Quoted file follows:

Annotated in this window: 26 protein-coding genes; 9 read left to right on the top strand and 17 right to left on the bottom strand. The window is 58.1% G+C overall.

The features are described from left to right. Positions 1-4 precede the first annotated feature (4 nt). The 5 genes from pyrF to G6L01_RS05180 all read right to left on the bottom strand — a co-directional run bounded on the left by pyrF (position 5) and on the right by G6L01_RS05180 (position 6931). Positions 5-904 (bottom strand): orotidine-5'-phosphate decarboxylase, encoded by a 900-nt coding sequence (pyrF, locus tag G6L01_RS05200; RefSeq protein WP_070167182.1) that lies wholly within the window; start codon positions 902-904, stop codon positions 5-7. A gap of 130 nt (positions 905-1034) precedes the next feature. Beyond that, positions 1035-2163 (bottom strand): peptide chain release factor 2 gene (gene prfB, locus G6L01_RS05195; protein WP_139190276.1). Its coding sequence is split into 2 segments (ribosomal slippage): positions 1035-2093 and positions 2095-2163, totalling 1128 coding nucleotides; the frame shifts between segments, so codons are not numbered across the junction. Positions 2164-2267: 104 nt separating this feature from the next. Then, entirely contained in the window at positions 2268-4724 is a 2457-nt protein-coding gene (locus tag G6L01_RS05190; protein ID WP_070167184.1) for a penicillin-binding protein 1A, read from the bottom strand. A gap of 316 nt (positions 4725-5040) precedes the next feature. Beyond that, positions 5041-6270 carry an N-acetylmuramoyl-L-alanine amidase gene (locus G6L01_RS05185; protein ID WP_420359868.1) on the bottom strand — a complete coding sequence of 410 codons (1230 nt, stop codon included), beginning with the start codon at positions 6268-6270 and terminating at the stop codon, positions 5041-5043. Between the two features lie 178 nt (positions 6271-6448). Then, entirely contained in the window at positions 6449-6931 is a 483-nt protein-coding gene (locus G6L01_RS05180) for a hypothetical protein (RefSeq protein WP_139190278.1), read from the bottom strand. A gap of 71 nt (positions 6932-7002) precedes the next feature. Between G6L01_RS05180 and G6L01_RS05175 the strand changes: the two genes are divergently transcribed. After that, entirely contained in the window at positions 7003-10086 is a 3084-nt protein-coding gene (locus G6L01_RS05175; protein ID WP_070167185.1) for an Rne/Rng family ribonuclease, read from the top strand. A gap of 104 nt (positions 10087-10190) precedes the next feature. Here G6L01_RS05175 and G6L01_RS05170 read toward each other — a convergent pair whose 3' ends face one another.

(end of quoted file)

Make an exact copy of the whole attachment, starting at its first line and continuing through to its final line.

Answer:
Annotated in this window: 26 protein-coding genes; 9 read left to right on the top strand and 17 right to left on the bottom strand. The window is 58.1% G+C overall.

The features are described from left to right. Positions 1-4 precede the first annotated feature (4 nt). The 5 genes from pyrF to G6L01_RS05180 all read right to left on the bottom strand — a co-directional run bounded on the left by pyrF (position 5) and on the right by G6L01_RS05180 (position 6931). Positions 5-904 (bottom strand): orotidine-5'-phosphate decarboxylase, encoded by a 900-nt coding sequence (pyrF, locus tag G6L01_RS05200; RefSeq protein WP_070167182.1) that lies wholly within the window; start codon positions 902-904, stop codon positions 5-7. A gap of 130 nt (positions 905-1034) precedes the next feature. Beyond that, positions 1035-2163 (bottom strand): peptide chain release factor 2 gene (gene prfB, locus G6L01_RS05195; protein WP_139190276.1). Its coding sequence is split into 2 segments (ribosomal slippage): positions 1035-2093 and positions 2095-2163, totalling 1128 coding nucleotides; the frame shifts between segments, so codons are not numbered across the junction. Positions 2164-2267: 104 nt separating this feature from the next. Then, entirely contained in the window at positions 2268-4724 is a 2457-nt protein-coding gene (locus tag G6L01_RS05190; protein ID WP_070167184.1) for a penicillin-binding protein 1A, read from the bottom strand. A gap of 316 nt (positions 4725-5040) precedes the next feature. Beyond that, positions 5041-6270 carry an N-acetylmuramoyl-L-alanine amidase gene (locus G6L01_RS05185; protein ID WP_420359868.1) on the bottom strand — a complete coding sequence of 410 codons (1230 nt, stop codon included), beginning with the start codon at positions 6268-6270 and terminating at the stop codon, positions 5041-5043. Between the two features lie 178 nt (positions 6271-6448). Then, entirely contained in the window at positions 6449-6931 is a 483-nt protein-coding gene (locus G6L01_RS05180) for a hypothetical protein (RefSeq protein WP_139190278.1), read from the bottom strand. A gap of 71 nt (positions 6932-7002) precedes the next feature. Between G6L01_RS05180 and G6L01_RS05175 the strand changes: the two genes are divergently transcribed. After that, entirely contained in the window at positions 7003-10086 is a 3084-nt protein-coding gene (locus G6L01_RS05175; protein ID WP_070167185.1) for an Rne/Rng family ribonuclease, read from the top strand. A gap of 104 nt (positions 10087-10190) precedes the next feature. Here G6L01_RS05175 and G6L01_RS05170 read toward each other — a convergent pair whose 3' ends face one another.